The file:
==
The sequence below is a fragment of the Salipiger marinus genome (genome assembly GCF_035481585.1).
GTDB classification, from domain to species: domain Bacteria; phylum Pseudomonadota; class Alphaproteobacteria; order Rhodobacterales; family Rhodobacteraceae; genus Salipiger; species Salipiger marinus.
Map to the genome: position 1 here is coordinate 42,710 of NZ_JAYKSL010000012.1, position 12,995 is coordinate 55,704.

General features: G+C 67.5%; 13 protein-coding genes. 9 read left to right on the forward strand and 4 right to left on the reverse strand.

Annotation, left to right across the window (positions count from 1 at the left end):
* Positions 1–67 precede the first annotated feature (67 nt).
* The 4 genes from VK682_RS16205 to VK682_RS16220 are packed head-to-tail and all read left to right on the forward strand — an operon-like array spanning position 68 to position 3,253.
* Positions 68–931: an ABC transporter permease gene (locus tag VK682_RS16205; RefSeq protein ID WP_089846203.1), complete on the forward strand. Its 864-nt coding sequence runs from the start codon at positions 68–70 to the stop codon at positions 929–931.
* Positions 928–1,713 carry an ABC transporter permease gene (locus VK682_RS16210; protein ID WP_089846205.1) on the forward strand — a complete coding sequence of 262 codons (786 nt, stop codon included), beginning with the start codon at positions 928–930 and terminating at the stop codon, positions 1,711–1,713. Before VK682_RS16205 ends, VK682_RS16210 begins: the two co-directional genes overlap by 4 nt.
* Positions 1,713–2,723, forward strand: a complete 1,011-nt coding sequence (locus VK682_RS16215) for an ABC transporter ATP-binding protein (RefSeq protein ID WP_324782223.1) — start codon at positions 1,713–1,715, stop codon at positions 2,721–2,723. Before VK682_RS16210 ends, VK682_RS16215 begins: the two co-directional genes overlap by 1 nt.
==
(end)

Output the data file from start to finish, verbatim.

The sequence below is a fragment of the Salipiger marinus genome (genome assembly GCF_035481585.1).
GTDB classification, from domain to species: domain Bacteria; phylum Pseudomonadota; class Alphaproteobacteria; order Rhodobacterales; family Rhodobacteraceae; genus Salipiger; species Salipiger marinus.
Map to the genome: position 1 here is coordinate 42,710 of NZ_JAYKSL010000012.1, position 12,995 is coordinate 55,704.

General features: G+C 67.5%; 13 protein-coding genes. 9 read left to right on the forward strand and 4 right to left on the reverse strand.

Annotation, left to right across the window (positions count from 1 at the left end):
* Positions 1–67 precede the first annotated feature (67 nt).
* The 4 genes from VK682_RS16205 to VK682_RS16220 are packed head-to-tail and all read left to right on the forward strand — an operon-like array spanning position 68 to position 3,253.
* Positions 68–931: an ABC transporter permease gene (locus tag VK682_RS16205; RefSeq protein ID WP_089846203.1), complete on the forward strand. Its 864-nt coding sequence runs from the start codon at positions 68–70 to the stop codon at positions 929–931.
* Positions 928–1,713 carry an ABC transporter permease gene (locus VK682_RS16210; protein ID WP_089846205.1) on the forward strand — a complete coding sequence of 262 codons (786 nt, stop codon included), beginning with the start codon at positions 928–930 and terminating at the stop codon, positions 1,711–1,713. Before VK682_RS16205 ends, VK682_RS16210 begins: the two co-directional genes overlap by 4 nt.
* Positions 1,713–2,723, forward strand: a complete 1,011-nt coding sequence (locus VK682_RS16215) for an ABC transporter ATP-binding protein (RefSeq protein ID WP_324782223.1) — start codon at positions 1,713–1,715, stop codon at positions 2,721–2,723. Before VK682_RS16210 ends, VK682_RS16215 begins: the two co-directional genes overlap by 1 nt.